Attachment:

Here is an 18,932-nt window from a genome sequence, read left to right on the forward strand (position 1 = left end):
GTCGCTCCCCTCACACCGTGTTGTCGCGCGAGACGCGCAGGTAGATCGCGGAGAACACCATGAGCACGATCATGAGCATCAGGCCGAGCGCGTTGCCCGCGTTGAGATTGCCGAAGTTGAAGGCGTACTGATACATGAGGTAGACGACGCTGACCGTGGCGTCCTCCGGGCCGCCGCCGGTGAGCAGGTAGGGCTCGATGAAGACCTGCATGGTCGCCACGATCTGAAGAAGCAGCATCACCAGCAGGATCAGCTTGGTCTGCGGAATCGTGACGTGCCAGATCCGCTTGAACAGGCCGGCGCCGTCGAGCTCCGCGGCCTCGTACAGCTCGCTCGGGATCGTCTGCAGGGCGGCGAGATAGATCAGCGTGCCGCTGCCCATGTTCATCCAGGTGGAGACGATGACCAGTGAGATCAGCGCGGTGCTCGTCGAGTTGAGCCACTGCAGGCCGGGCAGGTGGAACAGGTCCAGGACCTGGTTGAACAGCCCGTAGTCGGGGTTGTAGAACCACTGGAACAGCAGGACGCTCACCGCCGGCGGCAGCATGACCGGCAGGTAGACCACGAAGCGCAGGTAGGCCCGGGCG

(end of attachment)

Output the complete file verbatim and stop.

Here is an 18,932-nt window from a genome sequence, read left to right on the forward strand (position 1 = left end):
GTCGCTCCCCTCACACCGTGTTGTCGCGCGAGACGCGCAGGTAGATCGCGGAGAACACCATGAGCACGATCATGAGCATCAGGCCGAGCGCGTTGCCCGCGTTGAGATTGCCGAAGTTGAAGGCGTACTGATACATGAGGTAGACGACGCTGACCGTGGCGTCCTCCGGGCCGCCGCCGGTGAGCAGGTAGGGCTCGATGAAGACCTGCATGGTCGCCACGATCTGAAGAAGCAGCATCACCAGCAGGATCAGCTTGGTCTGCGGAATCGTGACGTGCCAGATCCGCTTGAACAGGCCGGCGCCGTCGAGCTCCGCGGCCTCGTACAGCTCGCTCGGGATCGTCTGCAGGGCGGCGAGATAGATCAGCGTGCCGCTGCCCATGTTCATCCAGGTGGAGACGATGACCAGTGAGATCAGCGCGGTGCTCGTCGAGTTGAGCCACTGCAGGCCGGGCAGGTGGAACAGGTCCAGGACCTGGTTGAACAGCCCGTAGTCGGGGTTGTAGAACCACTGGAACAGCAGGACGCTCACCGCCGGCGGCAGCATGACCGGCAGGTAGACCACGAAGCGCAGGTAGGCCCGGGCG